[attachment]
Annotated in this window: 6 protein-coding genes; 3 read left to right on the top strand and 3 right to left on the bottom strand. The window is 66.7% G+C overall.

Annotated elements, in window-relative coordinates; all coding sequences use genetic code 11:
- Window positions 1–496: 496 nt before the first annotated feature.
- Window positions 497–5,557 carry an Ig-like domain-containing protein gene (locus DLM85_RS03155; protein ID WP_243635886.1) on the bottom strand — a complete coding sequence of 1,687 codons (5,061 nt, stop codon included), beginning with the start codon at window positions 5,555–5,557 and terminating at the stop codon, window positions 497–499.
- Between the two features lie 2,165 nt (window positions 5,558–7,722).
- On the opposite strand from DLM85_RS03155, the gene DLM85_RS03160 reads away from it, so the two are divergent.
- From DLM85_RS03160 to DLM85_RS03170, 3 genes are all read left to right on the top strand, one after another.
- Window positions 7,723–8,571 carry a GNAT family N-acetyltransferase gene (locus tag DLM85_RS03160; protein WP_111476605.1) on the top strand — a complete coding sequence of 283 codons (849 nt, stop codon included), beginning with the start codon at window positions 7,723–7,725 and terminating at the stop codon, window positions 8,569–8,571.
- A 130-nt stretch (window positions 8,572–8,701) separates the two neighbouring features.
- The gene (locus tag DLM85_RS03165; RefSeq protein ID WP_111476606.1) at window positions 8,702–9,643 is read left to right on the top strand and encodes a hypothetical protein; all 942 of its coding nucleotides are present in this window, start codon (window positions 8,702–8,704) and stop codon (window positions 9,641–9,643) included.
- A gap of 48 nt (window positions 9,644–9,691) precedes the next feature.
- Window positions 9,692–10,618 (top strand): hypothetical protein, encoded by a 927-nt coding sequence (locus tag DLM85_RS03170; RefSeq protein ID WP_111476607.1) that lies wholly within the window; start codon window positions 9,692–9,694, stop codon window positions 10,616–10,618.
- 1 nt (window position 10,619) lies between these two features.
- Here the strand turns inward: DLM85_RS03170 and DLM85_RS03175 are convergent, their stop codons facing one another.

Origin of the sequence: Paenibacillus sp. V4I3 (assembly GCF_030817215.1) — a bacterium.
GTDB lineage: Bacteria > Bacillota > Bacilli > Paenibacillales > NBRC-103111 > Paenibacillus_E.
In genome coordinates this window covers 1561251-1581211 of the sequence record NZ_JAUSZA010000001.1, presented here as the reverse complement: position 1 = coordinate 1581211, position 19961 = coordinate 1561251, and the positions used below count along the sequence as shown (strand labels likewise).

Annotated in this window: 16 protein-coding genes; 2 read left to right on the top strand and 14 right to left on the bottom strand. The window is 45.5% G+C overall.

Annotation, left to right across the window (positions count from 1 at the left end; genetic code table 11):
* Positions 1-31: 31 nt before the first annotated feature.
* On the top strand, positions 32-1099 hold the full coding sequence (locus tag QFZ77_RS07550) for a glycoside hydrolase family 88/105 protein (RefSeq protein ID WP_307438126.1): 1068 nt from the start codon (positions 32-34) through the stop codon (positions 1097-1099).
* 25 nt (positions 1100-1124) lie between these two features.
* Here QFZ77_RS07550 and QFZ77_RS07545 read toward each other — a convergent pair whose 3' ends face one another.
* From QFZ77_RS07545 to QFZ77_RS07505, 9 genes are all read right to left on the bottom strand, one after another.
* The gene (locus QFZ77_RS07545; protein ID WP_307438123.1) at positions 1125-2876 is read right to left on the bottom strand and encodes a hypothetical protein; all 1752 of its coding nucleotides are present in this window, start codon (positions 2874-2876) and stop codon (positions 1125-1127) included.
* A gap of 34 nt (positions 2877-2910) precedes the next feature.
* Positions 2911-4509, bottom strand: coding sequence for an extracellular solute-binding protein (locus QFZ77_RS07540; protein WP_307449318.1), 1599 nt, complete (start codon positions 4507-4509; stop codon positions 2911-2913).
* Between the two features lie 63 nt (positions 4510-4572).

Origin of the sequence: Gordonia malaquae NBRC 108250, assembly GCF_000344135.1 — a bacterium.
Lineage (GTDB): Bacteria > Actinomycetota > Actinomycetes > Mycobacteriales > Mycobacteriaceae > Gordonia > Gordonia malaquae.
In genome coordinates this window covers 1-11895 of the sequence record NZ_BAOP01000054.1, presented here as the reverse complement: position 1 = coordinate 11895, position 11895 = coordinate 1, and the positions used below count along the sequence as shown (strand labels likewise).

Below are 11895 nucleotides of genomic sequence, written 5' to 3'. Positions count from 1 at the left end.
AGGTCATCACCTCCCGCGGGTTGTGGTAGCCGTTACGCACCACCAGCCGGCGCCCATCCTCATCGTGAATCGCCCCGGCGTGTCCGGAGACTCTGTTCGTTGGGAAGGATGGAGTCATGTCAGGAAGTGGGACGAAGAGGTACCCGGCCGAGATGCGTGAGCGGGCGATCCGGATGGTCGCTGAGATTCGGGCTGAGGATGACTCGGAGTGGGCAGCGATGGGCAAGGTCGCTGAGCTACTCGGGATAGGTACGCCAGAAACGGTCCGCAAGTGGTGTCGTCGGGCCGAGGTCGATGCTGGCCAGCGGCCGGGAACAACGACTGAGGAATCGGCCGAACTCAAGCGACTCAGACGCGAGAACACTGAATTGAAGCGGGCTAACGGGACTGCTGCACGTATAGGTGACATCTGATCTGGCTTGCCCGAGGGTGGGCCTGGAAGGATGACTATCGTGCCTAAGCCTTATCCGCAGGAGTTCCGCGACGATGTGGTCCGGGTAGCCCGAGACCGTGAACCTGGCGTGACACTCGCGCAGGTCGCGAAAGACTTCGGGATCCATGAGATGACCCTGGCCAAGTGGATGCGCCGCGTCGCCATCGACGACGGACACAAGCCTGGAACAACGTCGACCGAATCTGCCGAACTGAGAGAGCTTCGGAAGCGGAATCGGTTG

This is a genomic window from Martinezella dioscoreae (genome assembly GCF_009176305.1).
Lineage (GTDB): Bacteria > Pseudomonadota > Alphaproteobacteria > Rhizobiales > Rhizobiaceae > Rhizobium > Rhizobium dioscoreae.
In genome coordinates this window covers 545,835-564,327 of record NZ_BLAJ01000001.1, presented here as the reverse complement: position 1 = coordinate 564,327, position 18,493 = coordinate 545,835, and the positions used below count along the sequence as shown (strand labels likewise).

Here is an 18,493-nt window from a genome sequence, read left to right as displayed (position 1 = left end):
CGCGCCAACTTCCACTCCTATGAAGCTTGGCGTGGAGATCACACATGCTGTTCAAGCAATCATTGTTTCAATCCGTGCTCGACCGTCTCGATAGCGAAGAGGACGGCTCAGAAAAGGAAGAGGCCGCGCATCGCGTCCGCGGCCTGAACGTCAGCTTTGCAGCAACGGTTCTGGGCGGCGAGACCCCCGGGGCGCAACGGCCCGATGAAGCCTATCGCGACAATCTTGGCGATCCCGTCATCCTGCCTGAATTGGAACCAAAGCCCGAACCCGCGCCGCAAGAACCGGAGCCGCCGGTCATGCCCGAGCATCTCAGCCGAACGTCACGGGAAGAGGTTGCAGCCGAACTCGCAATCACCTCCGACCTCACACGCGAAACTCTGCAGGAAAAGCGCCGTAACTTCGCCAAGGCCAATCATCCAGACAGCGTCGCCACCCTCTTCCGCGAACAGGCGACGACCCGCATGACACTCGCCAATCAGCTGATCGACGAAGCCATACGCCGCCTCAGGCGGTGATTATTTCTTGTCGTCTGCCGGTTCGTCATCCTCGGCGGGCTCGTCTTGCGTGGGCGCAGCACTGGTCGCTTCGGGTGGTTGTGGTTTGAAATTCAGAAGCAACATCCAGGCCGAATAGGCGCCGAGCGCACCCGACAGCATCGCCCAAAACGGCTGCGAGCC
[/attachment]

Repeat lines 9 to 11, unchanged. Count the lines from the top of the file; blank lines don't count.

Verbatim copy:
- A 130-nt stretch (window positions 8,572–8,701) separates the two neighbouring features.
- The gene (locus tag DLM85_RS03165; RefSeq protein ID WP_111476606.1) at window positions 8,702–9,643 is read left to right on the top strand and encodes a hypothetical protein; all 942 of its coding nucleotides are present in this window, start codon (window positions 8,702–8,704) and stop codon (window positions 9,641–9,643) included.
- A gap of 48 nt (window positions 9,644–9,691) precedes the next feature.